4) Provide valuable insights and advice to build authority and gain people’s trust.
Two things matter the most for an email marketing campaign’s success: who sends the email (your reputation is gold) and the subject line. With this email marketing tip for small businesses, you can influence the way people perceive you, your emails, and even your brand as a whole.
People care about the sender. Campaign Monitor research revealed that 68 percent of Americans say they base their decision to open an email on the “from” name. If they know you and associate your name with valuable information, they’re more likely to open your emails.
“Be authentic. Even if you use a template, make sure you use your own words and showcase your brand. You want your audience to know who you are so that you can build that trust and love factor,” says Samantha Giles from Giles Writing Services. When you design your email templates and write the copy for your emails, make sure everything is on-brand and reflects your voice and personality.
The first win is improved open rates. In the long run, you’ll see an improvement in the quality of your list. That’s because when you keep your promises and provide value, the right people will remain connected to your brand for long periods.
5) Make your subject line click-worthy.
The subject line is the second most important element to consider after the sender’s name. You want to pick the right words to open a conversation that can raise interest and generate engagement.
People have, on average, 200 emails in their inbox every day. Boring subject lines don’t cut through the noise, and your message will pass unnoticed.
Each audience is different, so it’s hard to tell what will make your recipients take action. Ideally, you want to experiment with different subject lines and measure engagement to see what’s working and what needs improvement. Consider not only how many people open your emails but also what the recipients do after they read your message.
If you don’t know where to start, here are some stats about email subject lines and their performances:
- Words that evoke emotions increase the effectiveness of marketing by 70 percent.
- Emojis in subject lines can improve open rates, and emails with emojis have a higher click-through rate, but use them carefully—emojis can also create negative sentiment for your brand.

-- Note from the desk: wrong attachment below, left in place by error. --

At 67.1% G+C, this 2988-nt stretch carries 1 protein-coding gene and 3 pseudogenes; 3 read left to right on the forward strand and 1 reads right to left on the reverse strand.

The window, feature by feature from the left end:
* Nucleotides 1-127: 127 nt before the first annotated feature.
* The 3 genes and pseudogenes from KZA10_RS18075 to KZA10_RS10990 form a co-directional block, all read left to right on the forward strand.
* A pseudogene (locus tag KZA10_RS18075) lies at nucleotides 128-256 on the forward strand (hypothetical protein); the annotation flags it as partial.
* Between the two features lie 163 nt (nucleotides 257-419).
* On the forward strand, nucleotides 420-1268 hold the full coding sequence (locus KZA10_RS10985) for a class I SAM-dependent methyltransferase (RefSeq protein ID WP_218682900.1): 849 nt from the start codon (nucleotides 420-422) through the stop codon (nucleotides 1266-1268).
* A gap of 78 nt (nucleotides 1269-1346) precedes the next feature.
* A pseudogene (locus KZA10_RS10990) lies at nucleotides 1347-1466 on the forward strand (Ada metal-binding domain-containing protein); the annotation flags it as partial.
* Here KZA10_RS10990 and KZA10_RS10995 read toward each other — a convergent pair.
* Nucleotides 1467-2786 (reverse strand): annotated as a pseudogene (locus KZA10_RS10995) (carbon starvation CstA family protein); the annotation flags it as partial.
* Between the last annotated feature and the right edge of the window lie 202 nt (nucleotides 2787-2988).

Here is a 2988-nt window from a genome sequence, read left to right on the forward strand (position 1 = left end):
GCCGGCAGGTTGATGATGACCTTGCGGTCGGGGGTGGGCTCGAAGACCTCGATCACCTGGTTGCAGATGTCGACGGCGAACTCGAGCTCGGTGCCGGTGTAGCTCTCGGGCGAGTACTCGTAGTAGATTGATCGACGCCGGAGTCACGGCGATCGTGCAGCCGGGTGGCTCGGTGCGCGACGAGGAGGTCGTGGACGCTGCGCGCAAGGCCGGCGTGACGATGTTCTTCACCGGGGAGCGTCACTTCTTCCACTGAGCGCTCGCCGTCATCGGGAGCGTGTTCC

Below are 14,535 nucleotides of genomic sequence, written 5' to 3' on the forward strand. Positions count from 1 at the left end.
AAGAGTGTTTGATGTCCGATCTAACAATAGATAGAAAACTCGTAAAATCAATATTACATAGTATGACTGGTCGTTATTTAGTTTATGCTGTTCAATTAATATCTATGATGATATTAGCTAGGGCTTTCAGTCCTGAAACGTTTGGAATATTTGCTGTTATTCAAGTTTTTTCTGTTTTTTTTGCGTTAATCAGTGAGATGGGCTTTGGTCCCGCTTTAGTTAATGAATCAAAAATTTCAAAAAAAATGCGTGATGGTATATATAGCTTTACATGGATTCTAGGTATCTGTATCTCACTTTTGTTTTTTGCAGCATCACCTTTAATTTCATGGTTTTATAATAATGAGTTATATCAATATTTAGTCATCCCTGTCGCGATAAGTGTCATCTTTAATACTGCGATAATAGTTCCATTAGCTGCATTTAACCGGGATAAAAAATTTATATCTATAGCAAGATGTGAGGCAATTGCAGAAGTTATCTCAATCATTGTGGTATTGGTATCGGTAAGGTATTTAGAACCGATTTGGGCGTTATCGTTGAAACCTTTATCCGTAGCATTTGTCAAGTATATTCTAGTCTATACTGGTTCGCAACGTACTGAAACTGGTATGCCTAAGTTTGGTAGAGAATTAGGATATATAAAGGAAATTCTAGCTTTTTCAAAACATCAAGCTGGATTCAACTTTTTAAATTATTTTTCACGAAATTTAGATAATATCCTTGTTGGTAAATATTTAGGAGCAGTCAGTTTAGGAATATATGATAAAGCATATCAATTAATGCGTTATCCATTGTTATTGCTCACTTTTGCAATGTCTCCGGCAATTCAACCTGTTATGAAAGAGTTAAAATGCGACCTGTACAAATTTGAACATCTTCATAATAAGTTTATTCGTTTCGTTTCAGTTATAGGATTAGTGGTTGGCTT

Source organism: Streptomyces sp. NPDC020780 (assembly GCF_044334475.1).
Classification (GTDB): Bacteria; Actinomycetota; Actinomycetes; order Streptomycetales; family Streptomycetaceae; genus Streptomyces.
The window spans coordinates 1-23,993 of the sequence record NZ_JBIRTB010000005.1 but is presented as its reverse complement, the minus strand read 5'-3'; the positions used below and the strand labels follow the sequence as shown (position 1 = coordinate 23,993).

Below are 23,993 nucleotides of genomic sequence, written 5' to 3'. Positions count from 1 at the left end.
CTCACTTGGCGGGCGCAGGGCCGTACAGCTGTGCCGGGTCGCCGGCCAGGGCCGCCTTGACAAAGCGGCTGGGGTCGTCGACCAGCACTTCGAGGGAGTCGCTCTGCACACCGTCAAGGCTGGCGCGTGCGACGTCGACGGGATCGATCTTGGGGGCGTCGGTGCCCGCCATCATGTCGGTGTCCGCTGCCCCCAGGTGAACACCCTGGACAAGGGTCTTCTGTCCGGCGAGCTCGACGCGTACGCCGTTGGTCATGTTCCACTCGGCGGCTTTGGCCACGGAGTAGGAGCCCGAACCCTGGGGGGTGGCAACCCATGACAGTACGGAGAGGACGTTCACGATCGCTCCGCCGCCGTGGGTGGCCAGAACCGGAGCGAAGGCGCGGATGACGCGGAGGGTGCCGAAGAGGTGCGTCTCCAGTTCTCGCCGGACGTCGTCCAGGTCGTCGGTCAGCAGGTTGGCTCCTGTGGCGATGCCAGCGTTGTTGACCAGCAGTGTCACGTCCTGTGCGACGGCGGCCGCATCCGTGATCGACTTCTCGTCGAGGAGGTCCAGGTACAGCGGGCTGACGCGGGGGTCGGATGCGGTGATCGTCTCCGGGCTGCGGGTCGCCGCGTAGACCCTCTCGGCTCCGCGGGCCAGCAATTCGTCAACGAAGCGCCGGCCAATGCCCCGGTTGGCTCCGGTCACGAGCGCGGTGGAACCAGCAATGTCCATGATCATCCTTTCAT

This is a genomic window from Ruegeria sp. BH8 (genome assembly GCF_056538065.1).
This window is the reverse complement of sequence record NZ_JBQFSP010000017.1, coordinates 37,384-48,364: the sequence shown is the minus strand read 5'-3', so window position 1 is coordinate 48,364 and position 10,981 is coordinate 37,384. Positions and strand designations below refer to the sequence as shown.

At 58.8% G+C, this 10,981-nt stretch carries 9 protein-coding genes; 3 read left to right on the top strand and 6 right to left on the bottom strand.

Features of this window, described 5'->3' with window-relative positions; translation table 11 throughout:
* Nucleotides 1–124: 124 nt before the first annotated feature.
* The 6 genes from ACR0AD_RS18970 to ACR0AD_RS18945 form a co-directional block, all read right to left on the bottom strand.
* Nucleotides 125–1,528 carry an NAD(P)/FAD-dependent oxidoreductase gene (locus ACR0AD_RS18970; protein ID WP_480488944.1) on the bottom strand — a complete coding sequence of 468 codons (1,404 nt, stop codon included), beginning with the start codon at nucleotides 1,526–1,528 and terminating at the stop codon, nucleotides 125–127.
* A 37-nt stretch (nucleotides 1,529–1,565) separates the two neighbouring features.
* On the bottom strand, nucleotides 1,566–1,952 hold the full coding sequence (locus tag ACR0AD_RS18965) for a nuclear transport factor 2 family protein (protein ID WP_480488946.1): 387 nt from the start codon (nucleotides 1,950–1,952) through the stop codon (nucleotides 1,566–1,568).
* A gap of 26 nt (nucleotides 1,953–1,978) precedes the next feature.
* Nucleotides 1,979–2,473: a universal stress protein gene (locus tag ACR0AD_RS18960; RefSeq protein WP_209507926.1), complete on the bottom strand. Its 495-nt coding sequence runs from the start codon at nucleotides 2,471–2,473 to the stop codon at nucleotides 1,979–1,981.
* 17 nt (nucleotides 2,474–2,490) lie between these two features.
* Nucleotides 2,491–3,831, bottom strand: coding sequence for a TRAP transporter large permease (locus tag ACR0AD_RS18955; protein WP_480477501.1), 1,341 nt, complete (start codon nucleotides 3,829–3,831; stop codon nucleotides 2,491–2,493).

- Numbers in the subject line can increase open rates in specific industries.
- Best performing subject lines leverage curiosity and fear of missing out (FOMO).
- Personalized emails generate 6x higher transaction rates.
Track all your emails to measure their performance and use data to understand what represents “click-worthy” subject lines for your audience.
Subject lines can break or make your email strategy. Megha Shrimali from Pixelated Egg Digital Ventures saw impressive results after optimizing her subject lines: “Our emails saw a better open rate, which led to more visits to the website via embedded links and eventually sales. We went from an open rate of 20% to 70% for multiple campaigns.”
6) Write for one person.
Even if you segment your email list into multiple categories and send personalized emails, you still create one email for hundreds of people. However, it doesn’t mean you should write your copy with all of them in mind. Pick one recipient and write as if you’re speaking directly to that person.
“The thing with email is that it's highly personal. If you're showing up in someone's inbox at least three times a week, that's the (virtual) equivalent of going to someone's house three times a week. You need to make it worth it. You need to speak to that ONE PERSON so when they open the email, they feel recognized and special,” says Sumble Khan, copywriter.
Conduct market research to learn as much as possible about your target audience so you can connect with your recipients and appeal to their interests. When you know what fires them up, you can make the readers feel seen and heard, building trust and loyalty.
When you write for one person, you turn your cold audience into a warm public — as Khan did. “The more you're in touch with your ideal clients and customers, the more that relationship and trust factor builds. Open rates went up, and my client started to see more engagement with their emails. More replies were coming in once readers started to feel acknowledged. It was easier to sell to a warm audience.”
7) Add a powerful call to action (CTA).
When using email marketing, you want more than above average open rates. People opening your emails may be flattering, but their appreciation alone doesn’t pay the bills. You want people to take action after reading your email, and that’s when CTAs come in.
CTAs show your readers what the next steps are. They can go to your website for more information, subscribe to your event, request a demo, schedule a call, or even buy something. Without a CTA, people don’t know what you expect them to do, and may simply move on instead of moving forward.